A multi-year drought where the Bureau of Reclamation drains Folsom Lake down to historically low levels creates a small window of opportunity to explore areas that are generally inaccessible. Goose Flats across the North Fork of the American River from Rattlesnake Bar State Recreation Area in usually only accessible by boat when the lake is at normal seasonal elevations. There are only private roads from Rattlesnake Bar Road on the eastern side of the lake that give Goose Flats easy access. The alternative, which I have done, is to hike from the Peninsula Campground several miles to the south. But it is a difficult hike along the lake shore to get up to Goose Flats. View photo gallery at end of post.
Fording the American River
With the North Fork of the American River actually flowing around Rattlesnake Bar since the stationary waters of Folsom Lake didn’t occur until around the bend at Horseshoe Bar, I figured I might be able walk across the river to explore Goose Flats and the old mining operations. I thought if the miners of the 1850’s could ford the river so could I. Much of the bottom and banks of the river are choked with mud, muck and sediment as the lake elevation can be eighty feet above the river bed at Rattlesnake Bar.
Crossing at Rattlesnake Bar
But the river had been flowing long enough with enough velocity to expose some rock and gravels beds. I could look down and see the rocks so I knew I could walk on them even if the water was knee high. But there were also some areas where the river had carved a deep trench. Without clear water to look through I could see where you could easily step right into one of these deep trenches and end up swimming instead of walking.
Easy to become lost in the river
I made it across to the eastern shore fairly quickly. But I failed to mark the spot. On my return trip later in the afternoon I hiked a few hundred yards above the Rattlesnake Nar boat launch like I did earlier and started to cross. But it obviously wasn’t the same area as I became stranded on a gravel bar surrounded by deep water. I followed the gravel bar a hundred yards up river until I found spot where I could see the river bed as I continued to ford across the river. It’s possible that the PG&E Newcastle power plant was dumping water into the river just north of where I was. The water seemed higher and faster than when I crossed earlier in the day.
Recording of fording the American River
Hiking across Goose Flats
Actually, that was the most exciting part of the afternoon hike. Goose Flats and El Dorado County area along the river was heavily mined and the disturbance is still visible. Along the old Rattlesnake Bar Road you can see lots of placer dry diggings where they separated river cobble from soil in search of gold. Further down you can explore Zantgraf Mine which was a hard rock mining operation. The mine tailings, crushed rock, are distinctly different from the mounds of river cobble tailings down by the river.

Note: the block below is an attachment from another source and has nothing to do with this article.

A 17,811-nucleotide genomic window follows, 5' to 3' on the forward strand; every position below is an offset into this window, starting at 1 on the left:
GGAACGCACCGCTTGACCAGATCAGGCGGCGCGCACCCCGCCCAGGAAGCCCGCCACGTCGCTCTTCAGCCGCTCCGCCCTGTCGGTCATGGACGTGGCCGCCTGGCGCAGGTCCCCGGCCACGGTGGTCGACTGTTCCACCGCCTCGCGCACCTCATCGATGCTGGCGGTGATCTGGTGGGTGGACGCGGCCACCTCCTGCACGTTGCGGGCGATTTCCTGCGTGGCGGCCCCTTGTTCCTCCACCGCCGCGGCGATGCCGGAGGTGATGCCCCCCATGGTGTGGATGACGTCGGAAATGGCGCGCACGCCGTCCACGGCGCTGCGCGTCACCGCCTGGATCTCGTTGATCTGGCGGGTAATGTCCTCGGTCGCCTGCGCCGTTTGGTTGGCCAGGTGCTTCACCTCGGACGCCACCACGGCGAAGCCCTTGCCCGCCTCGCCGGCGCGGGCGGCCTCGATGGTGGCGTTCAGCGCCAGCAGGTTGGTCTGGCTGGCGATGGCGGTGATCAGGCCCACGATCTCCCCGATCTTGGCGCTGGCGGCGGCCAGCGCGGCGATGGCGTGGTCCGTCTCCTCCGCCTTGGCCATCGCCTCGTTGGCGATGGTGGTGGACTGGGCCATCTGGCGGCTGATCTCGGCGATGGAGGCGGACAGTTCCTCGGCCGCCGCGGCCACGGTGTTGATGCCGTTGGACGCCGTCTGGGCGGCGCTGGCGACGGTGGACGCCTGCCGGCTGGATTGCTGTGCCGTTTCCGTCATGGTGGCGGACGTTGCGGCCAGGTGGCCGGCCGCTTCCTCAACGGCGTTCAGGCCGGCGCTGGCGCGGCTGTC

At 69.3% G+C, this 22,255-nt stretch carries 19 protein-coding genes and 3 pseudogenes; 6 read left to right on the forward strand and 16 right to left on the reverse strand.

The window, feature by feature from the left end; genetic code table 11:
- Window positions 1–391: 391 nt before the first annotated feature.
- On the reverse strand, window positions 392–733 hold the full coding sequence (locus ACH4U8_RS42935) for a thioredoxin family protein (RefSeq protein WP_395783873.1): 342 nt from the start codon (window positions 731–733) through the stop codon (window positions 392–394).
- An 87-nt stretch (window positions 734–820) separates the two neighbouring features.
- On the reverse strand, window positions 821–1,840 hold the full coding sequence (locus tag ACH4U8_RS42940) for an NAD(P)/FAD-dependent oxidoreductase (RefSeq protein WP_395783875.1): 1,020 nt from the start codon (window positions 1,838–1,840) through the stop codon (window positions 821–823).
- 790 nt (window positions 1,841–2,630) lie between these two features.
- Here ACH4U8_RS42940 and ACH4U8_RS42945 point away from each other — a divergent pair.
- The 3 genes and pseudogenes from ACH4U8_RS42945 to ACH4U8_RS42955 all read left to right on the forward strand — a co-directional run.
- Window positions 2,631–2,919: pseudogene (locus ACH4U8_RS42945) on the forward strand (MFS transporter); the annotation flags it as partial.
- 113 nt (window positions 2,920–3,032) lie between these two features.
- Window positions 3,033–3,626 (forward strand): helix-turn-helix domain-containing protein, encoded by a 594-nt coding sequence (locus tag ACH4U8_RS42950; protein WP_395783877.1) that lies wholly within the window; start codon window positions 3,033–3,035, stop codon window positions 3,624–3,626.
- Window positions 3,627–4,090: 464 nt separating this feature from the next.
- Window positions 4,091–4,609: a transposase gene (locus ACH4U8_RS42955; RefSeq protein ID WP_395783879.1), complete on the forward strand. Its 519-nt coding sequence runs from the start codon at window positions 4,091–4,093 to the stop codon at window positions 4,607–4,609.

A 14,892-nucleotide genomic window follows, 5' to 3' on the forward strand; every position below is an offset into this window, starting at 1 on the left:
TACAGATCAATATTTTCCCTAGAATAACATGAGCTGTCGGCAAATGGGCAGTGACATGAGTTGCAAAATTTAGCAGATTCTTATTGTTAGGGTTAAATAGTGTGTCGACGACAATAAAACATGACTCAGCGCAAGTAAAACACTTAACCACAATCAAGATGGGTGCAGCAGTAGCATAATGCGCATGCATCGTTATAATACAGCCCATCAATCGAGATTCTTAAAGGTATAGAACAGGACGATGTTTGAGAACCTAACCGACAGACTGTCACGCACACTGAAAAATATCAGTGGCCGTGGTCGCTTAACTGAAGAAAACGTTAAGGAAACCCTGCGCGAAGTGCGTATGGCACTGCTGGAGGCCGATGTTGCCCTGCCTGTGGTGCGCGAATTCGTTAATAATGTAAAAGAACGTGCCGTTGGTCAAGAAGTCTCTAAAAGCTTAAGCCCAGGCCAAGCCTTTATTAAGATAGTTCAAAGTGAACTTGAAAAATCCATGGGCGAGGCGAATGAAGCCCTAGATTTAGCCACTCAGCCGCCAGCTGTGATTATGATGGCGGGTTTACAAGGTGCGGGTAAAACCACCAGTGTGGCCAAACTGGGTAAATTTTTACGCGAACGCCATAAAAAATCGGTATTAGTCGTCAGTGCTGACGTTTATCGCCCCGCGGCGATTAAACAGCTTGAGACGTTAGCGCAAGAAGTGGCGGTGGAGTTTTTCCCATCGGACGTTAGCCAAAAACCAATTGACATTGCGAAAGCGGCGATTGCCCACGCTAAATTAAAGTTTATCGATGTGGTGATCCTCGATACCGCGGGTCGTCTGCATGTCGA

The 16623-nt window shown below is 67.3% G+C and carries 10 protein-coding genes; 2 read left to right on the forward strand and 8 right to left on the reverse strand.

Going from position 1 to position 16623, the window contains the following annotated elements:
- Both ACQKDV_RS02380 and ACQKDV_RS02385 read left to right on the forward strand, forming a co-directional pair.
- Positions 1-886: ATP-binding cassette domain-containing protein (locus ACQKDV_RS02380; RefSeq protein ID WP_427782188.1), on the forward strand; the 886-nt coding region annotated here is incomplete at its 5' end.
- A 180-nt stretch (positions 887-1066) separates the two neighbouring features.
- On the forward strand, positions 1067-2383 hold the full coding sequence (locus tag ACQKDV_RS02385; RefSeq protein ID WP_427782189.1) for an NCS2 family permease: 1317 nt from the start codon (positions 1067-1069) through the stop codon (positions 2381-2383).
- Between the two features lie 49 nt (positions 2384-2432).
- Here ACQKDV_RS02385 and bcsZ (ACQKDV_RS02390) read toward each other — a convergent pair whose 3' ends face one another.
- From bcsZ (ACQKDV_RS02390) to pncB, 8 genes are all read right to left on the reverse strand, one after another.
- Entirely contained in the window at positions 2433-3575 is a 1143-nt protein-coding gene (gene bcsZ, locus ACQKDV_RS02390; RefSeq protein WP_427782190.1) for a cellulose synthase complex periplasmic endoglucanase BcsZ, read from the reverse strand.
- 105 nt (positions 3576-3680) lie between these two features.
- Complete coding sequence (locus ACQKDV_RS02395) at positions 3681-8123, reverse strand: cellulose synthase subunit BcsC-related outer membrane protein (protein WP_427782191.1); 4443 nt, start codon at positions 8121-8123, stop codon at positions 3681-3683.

Exploring Zantgraf Mine area
Zantgraf is interesting because of the stone rubble masonry used to construct retaining walls and mill supports. The one column looks like a giant chimney but it must have been a support for the stamp mill. One concrete foundation of a later vintage from the stone masonry was designed to have some sort of wheel spin within it. I’m not sure if it was for water or ore delivery into the mill. The Zantgraf did have water delivered from the North Fork Ditch. It was transported across the river in a large cast iron pipe held up by a suspension bridge. For more information on the Zantgraf see the post Hiking to Anderson Island and Zantgraf Mine.
Water and electricity at the mine
Also noted in some old documents was a power station south of the North Fork Ditch suspension bridge. The indication was that water released from the NFD powered a generator. This might have also been for the Zantgraf. I did come across some concrete pilings that supported angle iron on the road to the Zantgraf mine. They were in a position that could have been the line from the river up the hillside to the mining operation.
Indian grinding holes
I wasn’t able to find the all the same historical relics as I did back on my last hike. The Indian grinding holes may have a new find or the same ones. On this hike I was able to poke around the eastern support of the Rattlesnake Bar suspension bridge that washed out in the 1950’s and was never replaced. One of the cables is still present at the base of the abutment. I also walked by the old gaging river elevation gaging station, long abandon when Folsom dam was built.
Nice hike to see Rattlesnake Bar bridge eastern side
Round trip it was at least an eight mile hike. I wandered over to the point of Goose Flats which is an island when Folsom Lake is full. There was even evidence of mining on top of the point as a large pit, several hundred feet in diameter, had been excavated on top. Between the mining activity and the general desertification caused by the Folsom lake when it is full, it can be a little depressing hiking around the American River. It seems as if no one cared then or now about the ultimate destruction of the environment.